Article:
Showing posts with label Kim Kardashian. Show all posts
Showing posts with label Kim Kardashian. Show all posts

Thursday, 6 July 2017

Review: The Marriage of Kim K (Greater Manchester Fringe)

Monday 3 July 2017
53two, Albion Street



On Monday, I was at the Manchester launch night of The Marriage of Kim K, one of the (many) shows being staged this year for the Greater Manchester Fringe. I’d been promised that the show would be the ‘Kim Kardashian opera’ I’d been waiting for – or the ‘Mozart musical’ I’d been waiting for… at the same time. I didn’t know I’d been waiting for either of those things, so I was intrigued.

Written by Leo Mercer and Stephen Hyde (who write together as leoe&hyde), the show takes as its starting point Kim Kardashian’s ill-fated 72-day marriage to Kris Humphries in 2011. Sort of. Kim and Kris’s car crash of a marriage is played out (stage right) through numbers that run the standard musical gamut from comic to heartfelt to tragic. But it’s not too long before we’re introduced to another couple – the Count and Countess from Mozart’s Marriage of Figaro – who perform their marital dissatisfaction in a series of operatic excerpts (and interpretations) stage left.

The juxtaposition of Kim/Kris and the Count/Countess is the hook that sells the show, but in truth it’s the centre stage relationship that really holds the play together. There is a third marriage on stage, that of Amelia and Stephen, a couple drifting apart as life pulls them in different directions. Stephen is a playwright, determined to produce something of ‘beauty’ (like a Mozart opera), despite facing constant rejections. Amelia has just a new job, and combats the stress of work by watching reality TV. Amelia wants to watch Keeping Up with the Kardashians; Stephen puts on a DVD of The Marriage of Figaro.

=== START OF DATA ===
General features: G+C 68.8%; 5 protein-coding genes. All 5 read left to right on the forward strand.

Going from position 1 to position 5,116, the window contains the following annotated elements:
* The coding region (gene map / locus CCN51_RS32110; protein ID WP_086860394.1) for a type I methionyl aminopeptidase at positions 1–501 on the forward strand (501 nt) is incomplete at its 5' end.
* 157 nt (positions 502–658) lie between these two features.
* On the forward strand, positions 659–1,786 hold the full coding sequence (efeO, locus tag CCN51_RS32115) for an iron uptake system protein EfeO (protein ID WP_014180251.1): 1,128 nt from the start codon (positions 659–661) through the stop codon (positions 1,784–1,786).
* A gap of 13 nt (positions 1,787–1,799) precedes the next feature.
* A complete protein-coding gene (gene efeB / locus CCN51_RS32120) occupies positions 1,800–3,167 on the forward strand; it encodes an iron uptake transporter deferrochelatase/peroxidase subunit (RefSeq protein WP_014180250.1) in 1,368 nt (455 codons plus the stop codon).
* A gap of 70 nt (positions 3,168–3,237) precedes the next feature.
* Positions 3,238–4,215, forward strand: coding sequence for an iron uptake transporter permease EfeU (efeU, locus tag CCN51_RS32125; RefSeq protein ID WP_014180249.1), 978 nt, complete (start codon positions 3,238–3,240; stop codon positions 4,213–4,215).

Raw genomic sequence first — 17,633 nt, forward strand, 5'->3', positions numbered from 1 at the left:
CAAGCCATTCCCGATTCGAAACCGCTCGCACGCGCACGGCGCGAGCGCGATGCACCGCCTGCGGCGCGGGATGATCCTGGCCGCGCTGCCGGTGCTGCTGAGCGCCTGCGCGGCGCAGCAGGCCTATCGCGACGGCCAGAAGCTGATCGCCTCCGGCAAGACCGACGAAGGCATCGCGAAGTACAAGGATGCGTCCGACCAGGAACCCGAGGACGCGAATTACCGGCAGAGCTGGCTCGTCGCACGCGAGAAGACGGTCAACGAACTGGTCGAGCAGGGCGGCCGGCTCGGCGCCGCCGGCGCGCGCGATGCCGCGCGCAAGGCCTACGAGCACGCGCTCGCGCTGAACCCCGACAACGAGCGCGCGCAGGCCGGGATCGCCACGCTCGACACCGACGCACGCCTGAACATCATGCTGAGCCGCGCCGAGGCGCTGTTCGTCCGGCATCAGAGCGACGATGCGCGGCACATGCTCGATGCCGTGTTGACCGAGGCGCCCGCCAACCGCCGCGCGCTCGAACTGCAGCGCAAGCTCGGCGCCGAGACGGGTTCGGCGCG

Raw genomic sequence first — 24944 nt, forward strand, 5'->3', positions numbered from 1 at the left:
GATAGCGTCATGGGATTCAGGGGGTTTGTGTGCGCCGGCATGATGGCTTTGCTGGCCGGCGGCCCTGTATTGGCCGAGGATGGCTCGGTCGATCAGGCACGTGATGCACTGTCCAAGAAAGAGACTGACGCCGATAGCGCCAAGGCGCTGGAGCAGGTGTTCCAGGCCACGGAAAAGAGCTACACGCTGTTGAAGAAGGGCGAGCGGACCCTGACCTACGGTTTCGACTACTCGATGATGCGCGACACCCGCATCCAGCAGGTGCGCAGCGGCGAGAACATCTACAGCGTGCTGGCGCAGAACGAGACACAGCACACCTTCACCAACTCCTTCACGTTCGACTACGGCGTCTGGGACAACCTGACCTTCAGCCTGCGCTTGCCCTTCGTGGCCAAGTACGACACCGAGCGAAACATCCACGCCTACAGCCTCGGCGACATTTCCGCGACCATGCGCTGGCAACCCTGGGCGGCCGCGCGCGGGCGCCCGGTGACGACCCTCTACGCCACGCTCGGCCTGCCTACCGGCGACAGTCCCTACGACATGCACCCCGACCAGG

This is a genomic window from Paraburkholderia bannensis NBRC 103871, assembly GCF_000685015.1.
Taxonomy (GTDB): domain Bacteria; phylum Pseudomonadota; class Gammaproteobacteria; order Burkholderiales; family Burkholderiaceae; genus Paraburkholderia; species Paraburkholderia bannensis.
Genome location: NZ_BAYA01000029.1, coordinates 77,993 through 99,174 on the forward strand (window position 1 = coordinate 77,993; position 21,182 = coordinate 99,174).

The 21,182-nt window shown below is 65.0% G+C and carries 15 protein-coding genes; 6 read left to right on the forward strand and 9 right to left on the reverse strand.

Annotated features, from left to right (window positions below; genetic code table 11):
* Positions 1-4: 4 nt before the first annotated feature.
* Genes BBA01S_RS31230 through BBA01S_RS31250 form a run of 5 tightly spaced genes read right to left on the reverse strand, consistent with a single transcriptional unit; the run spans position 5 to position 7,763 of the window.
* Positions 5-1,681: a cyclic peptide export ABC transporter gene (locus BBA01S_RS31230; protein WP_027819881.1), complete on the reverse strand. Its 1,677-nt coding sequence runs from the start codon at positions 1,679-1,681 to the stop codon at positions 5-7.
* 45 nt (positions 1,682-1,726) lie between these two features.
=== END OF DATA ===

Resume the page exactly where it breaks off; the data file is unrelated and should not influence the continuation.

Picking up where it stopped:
As Stephen and Amelia fight over the remote control, and bicker about their (seemingly) conflicting priorities, we cut between scenes of Kim and Kris (when Amelia chooses the channel) and the Count and Countess (when Stephen gets the upper hand). All the while, Amelia and Stephen keep up an impressive lyrical performance that is one part chorus, one part counterpoint to their televisual counterparts. As we move faster and faster between the Kardashian and Mozart songs, the tribulations of the three couples begin to merge, building up to finale that is both satisfying and heart-warming.

In lesser hands, this conceit could have been a gimmick. But for all its quirky premise, there’s something quite subtle and ‘real’ about The Marriage of Kim K. The writers cleverly avoid forcing comparisons between the marital discord of Kim/Kris, Amelia/Stephen and the Count/Countess. These are three different couples – existing in different times and media – and the problems they are dealing with have different causes and resolutions. Instead, the audience see parallels not analogies, being reminded (with some humour) that there are similarities even within a sea of differences.

The Marriage of Kim K is a sung-through musical (or an opera buffa, depending on which way you look at it), so it really puts its performers through their paces. Fortunately, the cast were more than up to the task, and all six of the performances were brilliant.

Photocredit: www.toriabrightside.com